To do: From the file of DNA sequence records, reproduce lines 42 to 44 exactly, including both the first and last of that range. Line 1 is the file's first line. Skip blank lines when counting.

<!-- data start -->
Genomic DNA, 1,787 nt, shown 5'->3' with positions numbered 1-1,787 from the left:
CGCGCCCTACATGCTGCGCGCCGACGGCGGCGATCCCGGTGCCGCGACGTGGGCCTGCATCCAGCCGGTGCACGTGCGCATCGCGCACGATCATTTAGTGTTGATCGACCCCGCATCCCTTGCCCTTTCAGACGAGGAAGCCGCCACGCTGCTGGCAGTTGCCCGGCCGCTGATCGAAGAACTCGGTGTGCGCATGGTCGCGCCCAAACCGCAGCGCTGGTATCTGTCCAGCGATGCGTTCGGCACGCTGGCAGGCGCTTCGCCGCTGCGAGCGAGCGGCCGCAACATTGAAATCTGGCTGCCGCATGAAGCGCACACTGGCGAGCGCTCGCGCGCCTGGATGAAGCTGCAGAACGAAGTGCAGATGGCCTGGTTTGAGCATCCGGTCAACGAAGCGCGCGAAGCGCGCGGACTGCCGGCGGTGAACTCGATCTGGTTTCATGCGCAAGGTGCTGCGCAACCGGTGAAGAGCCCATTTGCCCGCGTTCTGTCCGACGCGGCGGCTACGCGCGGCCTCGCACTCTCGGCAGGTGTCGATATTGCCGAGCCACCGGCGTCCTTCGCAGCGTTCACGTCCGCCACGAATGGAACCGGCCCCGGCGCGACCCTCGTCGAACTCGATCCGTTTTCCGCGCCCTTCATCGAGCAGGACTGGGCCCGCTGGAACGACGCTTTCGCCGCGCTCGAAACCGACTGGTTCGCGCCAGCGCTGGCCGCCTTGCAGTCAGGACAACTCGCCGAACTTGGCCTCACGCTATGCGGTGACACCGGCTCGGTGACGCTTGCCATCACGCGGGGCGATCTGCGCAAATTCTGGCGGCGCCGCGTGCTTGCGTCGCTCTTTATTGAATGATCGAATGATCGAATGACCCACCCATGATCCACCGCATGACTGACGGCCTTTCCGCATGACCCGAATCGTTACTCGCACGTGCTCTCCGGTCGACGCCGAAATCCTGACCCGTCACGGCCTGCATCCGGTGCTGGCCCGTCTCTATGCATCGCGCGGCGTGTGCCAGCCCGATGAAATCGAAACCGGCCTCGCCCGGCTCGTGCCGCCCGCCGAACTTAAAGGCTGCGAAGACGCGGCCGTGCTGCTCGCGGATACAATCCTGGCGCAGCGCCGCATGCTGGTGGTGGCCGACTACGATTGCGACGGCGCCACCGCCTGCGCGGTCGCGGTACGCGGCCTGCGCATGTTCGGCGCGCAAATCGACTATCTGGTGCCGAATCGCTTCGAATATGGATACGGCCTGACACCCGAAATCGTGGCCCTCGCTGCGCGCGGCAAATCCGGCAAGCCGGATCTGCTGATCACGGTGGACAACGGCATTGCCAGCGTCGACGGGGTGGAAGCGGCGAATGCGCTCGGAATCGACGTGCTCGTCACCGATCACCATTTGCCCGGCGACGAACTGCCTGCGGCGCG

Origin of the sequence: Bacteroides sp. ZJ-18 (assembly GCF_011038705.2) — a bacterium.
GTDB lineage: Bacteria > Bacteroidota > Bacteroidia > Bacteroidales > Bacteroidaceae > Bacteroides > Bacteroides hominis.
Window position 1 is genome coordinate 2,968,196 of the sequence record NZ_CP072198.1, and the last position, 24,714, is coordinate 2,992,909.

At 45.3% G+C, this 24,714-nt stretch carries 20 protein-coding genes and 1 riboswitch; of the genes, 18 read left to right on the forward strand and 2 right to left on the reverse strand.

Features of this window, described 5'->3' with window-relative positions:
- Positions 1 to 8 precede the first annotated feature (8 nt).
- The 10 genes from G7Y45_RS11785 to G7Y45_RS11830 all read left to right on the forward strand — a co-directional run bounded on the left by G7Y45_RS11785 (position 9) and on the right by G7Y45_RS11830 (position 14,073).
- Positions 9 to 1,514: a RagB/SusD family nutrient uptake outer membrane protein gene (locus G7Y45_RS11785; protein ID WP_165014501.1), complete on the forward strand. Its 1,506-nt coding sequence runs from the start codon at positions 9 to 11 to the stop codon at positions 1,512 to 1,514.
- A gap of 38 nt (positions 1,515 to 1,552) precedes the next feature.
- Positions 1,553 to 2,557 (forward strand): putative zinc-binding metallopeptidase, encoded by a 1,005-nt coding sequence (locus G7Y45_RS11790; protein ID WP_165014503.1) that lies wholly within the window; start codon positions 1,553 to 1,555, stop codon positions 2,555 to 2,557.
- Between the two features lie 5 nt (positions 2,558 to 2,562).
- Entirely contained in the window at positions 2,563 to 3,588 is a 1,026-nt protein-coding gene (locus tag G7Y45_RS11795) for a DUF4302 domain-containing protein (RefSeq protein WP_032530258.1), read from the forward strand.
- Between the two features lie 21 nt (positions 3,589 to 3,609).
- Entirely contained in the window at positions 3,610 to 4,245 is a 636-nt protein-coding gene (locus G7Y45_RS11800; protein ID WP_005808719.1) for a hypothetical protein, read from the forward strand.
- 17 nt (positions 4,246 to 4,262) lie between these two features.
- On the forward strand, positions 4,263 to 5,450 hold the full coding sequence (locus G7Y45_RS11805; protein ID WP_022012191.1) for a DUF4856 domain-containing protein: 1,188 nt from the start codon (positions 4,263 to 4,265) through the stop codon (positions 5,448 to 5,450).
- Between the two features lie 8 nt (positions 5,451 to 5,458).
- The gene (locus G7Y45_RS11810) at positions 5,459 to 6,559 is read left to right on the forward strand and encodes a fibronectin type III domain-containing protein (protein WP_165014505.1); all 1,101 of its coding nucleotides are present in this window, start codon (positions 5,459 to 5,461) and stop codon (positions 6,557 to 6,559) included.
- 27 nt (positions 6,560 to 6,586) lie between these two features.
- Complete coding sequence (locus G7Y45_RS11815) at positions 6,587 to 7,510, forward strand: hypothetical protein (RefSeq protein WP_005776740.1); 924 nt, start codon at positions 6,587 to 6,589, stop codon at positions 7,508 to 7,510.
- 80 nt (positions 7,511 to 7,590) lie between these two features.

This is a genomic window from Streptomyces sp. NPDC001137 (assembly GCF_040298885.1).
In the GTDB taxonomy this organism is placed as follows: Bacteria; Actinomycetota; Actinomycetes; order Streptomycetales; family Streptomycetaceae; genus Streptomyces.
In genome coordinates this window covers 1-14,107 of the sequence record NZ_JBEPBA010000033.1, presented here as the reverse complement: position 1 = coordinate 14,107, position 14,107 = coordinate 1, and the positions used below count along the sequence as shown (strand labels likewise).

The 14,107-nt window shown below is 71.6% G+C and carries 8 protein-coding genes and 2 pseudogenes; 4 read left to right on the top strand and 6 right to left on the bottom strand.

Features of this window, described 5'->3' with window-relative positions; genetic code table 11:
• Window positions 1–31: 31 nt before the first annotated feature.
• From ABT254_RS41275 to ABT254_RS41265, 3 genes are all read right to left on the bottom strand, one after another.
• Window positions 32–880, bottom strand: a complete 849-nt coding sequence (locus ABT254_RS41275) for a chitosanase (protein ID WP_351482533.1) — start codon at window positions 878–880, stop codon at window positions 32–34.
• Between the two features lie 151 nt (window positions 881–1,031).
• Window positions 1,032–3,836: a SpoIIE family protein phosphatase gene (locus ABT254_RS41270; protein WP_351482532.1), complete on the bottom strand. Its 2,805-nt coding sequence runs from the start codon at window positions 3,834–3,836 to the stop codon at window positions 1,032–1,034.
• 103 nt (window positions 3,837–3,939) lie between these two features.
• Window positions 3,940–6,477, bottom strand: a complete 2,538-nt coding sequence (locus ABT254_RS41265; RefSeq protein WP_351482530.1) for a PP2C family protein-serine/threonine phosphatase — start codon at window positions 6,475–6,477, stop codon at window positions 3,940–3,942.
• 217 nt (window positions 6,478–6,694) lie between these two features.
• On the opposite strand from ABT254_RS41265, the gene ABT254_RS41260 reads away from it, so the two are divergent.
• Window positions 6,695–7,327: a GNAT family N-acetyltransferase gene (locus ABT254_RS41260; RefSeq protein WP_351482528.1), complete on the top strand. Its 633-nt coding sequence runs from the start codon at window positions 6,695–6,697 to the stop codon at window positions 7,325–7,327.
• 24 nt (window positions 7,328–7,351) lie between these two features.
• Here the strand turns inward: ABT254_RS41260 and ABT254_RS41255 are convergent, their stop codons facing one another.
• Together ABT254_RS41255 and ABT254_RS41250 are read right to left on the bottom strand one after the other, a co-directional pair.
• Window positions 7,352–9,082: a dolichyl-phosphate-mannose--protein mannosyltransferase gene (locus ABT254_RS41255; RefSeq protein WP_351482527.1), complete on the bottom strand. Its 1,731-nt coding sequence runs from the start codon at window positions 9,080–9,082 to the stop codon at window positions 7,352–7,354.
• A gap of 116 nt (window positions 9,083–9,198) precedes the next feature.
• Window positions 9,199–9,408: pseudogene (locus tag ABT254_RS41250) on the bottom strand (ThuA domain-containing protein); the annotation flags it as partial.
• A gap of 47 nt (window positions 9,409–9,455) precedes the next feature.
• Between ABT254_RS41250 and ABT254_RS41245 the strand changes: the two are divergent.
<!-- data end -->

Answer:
• Window positions 7,352–9,082: a dolichyl-phosphate-mannose--protein mannosyltransferase gene (locus ABT254_RS41255; RefSeq protein WP_351482527.1), complete on the bottom strand. Its 1,731-nt coding sequence runs from the start codon at window positions 9,080–9,082 to the stop codon at window positions 7,352–7,354.
• A gap of 116 nt (window positions 9,083–9,198) precedes the next feature.
• Window positions 9,199–9,408: pseudogene (locus tag ABT254_RS41250) on the bottom strand (ThuA domain-containing protein); the annotation flags it as partial.